Bio-distribution and interaction with dopamine of fluorescent nanodots from roasted chicken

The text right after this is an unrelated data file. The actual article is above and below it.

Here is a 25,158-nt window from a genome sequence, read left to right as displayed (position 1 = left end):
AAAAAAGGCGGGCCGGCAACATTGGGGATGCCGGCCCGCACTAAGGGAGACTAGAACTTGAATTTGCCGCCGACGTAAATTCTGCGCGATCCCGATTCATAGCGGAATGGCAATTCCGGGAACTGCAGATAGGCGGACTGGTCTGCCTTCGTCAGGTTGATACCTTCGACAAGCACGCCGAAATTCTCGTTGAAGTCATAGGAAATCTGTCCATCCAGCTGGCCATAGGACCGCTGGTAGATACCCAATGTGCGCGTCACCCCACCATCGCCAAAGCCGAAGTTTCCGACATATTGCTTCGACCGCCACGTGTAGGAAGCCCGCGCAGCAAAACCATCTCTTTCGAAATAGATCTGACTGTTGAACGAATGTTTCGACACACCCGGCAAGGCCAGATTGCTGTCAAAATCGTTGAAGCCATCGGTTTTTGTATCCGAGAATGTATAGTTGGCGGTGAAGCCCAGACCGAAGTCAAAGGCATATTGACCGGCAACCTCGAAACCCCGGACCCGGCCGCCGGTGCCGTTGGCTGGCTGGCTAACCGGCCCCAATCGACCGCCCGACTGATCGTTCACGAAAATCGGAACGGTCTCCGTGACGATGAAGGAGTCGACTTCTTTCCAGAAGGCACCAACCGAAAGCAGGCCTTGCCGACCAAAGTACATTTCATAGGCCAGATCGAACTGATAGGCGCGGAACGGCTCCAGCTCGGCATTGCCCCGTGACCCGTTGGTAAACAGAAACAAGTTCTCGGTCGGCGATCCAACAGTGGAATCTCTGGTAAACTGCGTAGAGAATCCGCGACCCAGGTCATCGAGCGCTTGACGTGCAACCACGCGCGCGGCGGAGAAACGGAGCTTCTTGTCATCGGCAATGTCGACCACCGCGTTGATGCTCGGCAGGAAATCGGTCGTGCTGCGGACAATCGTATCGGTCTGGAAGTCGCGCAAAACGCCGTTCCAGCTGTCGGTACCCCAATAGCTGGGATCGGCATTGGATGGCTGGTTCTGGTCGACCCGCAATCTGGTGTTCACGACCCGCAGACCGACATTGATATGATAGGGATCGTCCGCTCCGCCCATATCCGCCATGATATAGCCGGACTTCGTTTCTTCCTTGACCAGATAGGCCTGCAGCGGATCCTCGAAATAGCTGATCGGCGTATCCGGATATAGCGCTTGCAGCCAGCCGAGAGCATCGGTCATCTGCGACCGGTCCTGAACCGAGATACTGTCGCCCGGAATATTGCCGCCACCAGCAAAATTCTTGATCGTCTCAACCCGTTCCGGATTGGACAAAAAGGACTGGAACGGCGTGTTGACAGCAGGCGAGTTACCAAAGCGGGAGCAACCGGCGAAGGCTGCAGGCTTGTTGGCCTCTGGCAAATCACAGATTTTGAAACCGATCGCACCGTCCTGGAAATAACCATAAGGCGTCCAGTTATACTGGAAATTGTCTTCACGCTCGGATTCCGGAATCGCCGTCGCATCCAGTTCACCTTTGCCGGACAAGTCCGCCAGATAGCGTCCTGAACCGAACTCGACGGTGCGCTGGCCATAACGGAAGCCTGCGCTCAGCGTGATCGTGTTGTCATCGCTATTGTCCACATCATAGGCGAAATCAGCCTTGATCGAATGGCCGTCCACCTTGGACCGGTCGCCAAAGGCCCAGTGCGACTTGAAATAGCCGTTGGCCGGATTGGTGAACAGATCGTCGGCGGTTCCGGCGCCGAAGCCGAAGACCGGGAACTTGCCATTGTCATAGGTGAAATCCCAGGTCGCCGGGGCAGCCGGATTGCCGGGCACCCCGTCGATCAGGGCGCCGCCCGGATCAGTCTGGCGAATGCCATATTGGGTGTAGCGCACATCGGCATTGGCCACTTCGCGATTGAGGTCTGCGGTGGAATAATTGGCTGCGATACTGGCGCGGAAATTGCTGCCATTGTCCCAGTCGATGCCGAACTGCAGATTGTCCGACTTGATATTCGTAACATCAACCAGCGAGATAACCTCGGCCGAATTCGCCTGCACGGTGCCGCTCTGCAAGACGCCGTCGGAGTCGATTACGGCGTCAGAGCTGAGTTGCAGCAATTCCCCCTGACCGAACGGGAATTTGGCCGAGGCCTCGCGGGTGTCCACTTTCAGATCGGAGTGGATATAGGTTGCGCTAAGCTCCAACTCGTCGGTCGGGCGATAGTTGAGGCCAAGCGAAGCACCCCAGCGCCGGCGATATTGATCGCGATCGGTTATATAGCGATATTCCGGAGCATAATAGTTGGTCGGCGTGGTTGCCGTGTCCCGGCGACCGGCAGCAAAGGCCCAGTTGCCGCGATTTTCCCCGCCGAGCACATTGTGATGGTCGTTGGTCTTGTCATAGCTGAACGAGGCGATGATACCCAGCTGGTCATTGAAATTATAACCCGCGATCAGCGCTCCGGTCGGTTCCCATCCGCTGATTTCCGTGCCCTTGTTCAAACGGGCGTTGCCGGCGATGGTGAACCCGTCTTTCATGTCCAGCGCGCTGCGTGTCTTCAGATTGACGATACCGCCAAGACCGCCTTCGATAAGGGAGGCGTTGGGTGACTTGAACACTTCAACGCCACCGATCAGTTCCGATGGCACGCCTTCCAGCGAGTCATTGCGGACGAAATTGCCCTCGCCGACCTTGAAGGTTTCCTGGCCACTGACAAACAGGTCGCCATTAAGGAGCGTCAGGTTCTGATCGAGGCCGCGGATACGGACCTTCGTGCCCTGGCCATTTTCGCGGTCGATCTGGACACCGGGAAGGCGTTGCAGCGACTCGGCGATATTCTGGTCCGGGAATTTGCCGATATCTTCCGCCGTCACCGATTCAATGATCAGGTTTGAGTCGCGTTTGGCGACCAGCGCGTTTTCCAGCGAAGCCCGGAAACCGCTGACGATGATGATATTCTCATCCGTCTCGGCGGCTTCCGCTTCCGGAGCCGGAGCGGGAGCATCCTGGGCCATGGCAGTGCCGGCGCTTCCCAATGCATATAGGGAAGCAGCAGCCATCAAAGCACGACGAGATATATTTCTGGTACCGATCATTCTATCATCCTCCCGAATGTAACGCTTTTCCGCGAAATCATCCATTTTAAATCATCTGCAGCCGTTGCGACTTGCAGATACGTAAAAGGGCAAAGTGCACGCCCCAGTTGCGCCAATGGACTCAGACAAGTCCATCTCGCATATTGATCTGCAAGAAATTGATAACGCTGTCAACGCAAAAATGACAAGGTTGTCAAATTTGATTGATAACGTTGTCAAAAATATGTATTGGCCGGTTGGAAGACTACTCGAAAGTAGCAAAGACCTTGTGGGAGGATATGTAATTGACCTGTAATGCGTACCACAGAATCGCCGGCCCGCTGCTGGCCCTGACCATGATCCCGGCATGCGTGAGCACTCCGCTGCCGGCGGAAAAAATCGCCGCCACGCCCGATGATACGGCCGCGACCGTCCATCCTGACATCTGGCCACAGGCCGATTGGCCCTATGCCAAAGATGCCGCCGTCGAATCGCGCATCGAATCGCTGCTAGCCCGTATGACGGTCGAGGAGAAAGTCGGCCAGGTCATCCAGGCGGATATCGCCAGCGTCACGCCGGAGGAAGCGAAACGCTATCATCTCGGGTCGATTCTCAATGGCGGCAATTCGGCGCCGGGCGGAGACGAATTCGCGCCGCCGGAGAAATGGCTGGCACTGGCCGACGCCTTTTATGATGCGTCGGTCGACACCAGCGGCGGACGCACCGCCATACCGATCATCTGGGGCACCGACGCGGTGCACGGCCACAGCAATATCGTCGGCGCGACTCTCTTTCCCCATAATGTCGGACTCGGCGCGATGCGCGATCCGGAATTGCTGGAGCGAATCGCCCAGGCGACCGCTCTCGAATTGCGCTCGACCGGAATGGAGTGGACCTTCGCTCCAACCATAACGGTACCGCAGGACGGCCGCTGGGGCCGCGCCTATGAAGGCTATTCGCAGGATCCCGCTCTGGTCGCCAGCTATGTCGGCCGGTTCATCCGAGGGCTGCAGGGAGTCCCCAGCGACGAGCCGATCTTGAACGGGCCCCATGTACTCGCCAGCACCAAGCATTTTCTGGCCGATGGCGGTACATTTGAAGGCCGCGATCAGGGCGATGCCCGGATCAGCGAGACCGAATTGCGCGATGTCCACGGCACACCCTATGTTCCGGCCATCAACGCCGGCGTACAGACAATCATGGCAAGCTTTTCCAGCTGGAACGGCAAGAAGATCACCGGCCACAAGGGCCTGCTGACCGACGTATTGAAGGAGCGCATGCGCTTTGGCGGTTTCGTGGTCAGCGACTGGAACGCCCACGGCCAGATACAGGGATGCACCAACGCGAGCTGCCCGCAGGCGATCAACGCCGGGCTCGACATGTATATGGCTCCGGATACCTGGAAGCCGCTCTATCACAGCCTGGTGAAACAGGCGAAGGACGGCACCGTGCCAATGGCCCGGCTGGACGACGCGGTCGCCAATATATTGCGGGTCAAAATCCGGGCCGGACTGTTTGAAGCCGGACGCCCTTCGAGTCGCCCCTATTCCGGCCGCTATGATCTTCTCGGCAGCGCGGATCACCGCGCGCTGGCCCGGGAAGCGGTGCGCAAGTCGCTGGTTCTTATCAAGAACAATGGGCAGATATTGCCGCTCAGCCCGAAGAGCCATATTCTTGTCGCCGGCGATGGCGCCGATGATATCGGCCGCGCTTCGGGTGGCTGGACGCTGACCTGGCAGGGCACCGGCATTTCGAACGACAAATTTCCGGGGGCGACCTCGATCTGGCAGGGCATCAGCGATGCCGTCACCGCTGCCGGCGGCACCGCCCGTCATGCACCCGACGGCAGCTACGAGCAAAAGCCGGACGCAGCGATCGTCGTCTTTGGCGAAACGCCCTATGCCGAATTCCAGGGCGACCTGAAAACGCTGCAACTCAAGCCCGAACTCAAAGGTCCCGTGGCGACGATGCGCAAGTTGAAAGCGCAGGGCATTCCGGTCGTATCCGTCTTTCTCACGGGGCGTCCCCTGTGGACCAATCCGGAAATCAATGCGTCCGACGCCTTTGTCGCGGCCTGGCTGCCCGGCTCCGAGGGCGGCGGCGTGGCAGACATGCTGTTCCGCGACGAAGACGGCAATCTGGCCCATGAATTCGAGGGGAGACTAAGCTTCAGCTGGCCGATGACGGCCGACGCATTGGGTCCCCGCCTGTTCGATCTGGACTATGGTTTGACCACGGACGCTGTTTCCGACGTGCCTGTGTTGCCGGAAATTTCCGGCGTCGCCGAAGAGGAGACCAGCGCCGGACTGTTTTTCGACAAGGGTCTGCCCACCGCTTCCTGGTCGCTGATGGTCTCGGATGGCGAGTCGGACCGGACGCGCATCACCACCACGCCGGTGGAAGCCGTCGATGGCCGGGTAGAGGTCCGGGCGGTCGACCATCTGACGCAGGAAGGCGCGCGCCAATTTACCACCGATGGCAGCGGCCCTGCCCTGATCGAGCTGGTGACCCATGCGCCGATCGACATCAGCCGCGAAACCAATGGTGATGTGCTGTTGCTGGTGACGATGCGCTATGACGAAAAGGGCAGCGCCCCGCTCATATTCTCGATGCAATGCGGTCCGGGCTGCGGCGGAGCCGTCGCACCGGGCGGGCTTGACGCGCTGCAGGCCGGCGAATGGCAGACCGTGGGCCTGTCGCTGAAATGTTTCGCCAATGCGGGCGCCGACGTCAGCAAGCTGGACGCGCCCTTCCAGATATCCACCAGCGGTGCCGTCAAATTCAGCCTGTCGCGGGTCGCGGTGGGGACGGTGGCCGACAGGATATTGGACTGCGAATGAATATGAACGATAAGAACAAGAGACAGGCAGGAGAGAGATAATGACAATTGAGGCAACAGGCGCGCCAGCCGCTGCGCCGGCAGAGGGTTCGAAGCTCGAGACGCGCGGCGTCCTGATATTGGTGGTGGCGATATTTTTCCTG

The potential health risks of food-borne nanoparticles are of great concern to public health. In this work, the formation and physicochemical properties of a class of fluorescent nanodots (FNDs) in roasted chicken were investigated. It was found that as the roasting temperature increased from 200 to 300 °C the size of the FNDs decreased significantly, from 17.1 to 2.1 nm. The FNDs, which mainly contain carbon (65%), are strongly fluorescent under ultraviolet light, exhibiting an excitation-dependent emission behavior. The fluorescence quantum yields of the FNDs were determined at 200, 250, and 300 °C, and were found to be 6.71 ± 0.21, 12.85 ± 0.34 and 17.46 ± 0.42%, respectively. These FNDs not only could be taken up by live cells and dispersed within the cytoplasm, but also could pass the blood–brain barrier (BBB) and accumulated in the brains of mice after oral feeding. The results of the fluorescence and Fourier transform infrared (FTIR) spectroscopy analysis clearly indicated that the FNDs can interact with the neurotransmitter dopamine in vitro through the formation of fluorescent conjugates. The relative cell viability decreased by 33% corresponding to FND-300 at a concentration of 4 mg mL−1. These results confirmed the presence of the FNDs in roasted chicken and revealed their potential bioeffects on human health, which calls for more research and evaluation.